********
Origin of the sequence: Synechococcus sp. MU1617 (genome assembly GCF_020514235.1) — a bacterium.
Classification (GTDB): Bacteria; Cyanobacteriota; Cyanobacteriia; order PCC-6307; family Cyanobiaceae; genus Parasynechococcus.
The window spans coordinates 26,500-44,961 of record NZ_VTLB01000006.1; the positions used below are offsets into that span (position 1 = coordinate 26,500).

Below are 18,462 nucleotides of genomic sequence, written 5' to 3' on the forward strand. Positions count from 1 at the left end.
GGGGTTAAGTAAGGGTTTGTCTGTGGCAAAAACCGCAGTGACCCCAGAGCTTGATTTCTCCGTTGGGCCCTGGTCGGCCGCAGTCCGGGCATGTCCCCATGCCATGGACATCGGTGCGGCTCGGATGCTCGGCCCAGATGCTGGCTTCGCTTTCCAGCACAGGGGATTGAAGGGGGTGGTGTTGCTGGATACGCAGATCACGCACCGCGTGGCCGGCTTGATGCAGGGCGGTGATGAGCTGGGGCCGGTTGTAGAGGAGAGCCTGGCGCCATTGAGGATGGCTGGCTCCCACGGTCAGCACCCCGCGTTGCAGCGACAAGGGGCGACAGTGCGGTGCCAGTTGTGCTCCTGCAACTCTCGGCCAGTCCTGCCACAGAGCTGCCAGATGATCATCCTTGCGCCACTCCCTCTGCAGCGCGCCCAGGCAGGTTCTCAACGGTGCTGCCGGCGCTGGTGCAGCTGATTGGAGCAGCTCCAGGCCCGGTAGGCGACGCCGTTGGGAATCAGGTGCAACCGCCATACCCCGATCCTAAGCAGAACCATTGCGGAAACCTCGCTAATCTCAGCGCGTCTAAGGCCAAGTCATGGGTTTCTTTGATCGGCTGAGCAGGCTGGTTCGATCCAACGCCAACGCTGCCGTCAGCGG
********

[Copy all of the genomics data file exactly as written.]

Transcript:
Origin of the sequence: Synechococcus sp. MU1617 (genome assembly GCF_020514235.1) — a bacterium.
Classification (GTDB): Bacteria; Cyanobacteriota; Cyanobacteriia; order PCC-6307; family Cyanobiaceae; genus Parasynechococcus.
The window spans coordinates 26,500-44,961 of record NZ_VTLB01000006.1; the positions used below are offsets into that span (position 1 = coordinate 26,500).

Below are 18,462 nucleotides of genomic sequence, written 5' to 3' on the forward strand. Positions count from 1 at the left end.
GGGGTTAAGTAAGGGTTTGTCTGTGGCAAAAACCGCAGTGACCCCAGAGCTTGATTTCTCCGTTGGGCCCTGGTCGGCCGCAGTCCGGGCATGTCCCCATGCCATGGACATCGGTGCGGCTCGGATGCTCGGCCCAGATGCTGGCTTCGCTTTCCAGCACAGGGGATTGAAGGGGGTGGTGTTGCTGGATACGCAGATCACGCACCGCGTGGCCGGCTTGATGCAGGGCGGTGATGAGCTGGGGCCGGTTGTAGAGGAGAGCCTGGCGCCATTGAGGATGGCTGGCTCCCACGGTCAGCACCCCGCGTTGCAGCGACAAGGGGCGACAGTGCGGTGCCAGTTGTGCTCCTGCAACTCTCGGCCAGTCCTGCCACAGAGCTGCCAGATGATCATCCTTGCGCCACTCCCTCTGCAGCGCGCCCAGGCAGGTTCTCAACGGTGCTGCCGGCGCTGGTGCAGCTGATTGGAGCAGCTCCAGGCCCGGTAGGCGACGCCGTTGGGAATCAGGTGCAACCGCCATACCCCGATCCTAAGCAGAACCATTGCGGAAACCTCGCTAATCTCAGCGCGTCTAAGGCCAAGTCATGGGTTTCTTTGATCGGCTGAGCAGGCTGGTTCGATCCAACGCCAACGCTGCCGTCAGCGG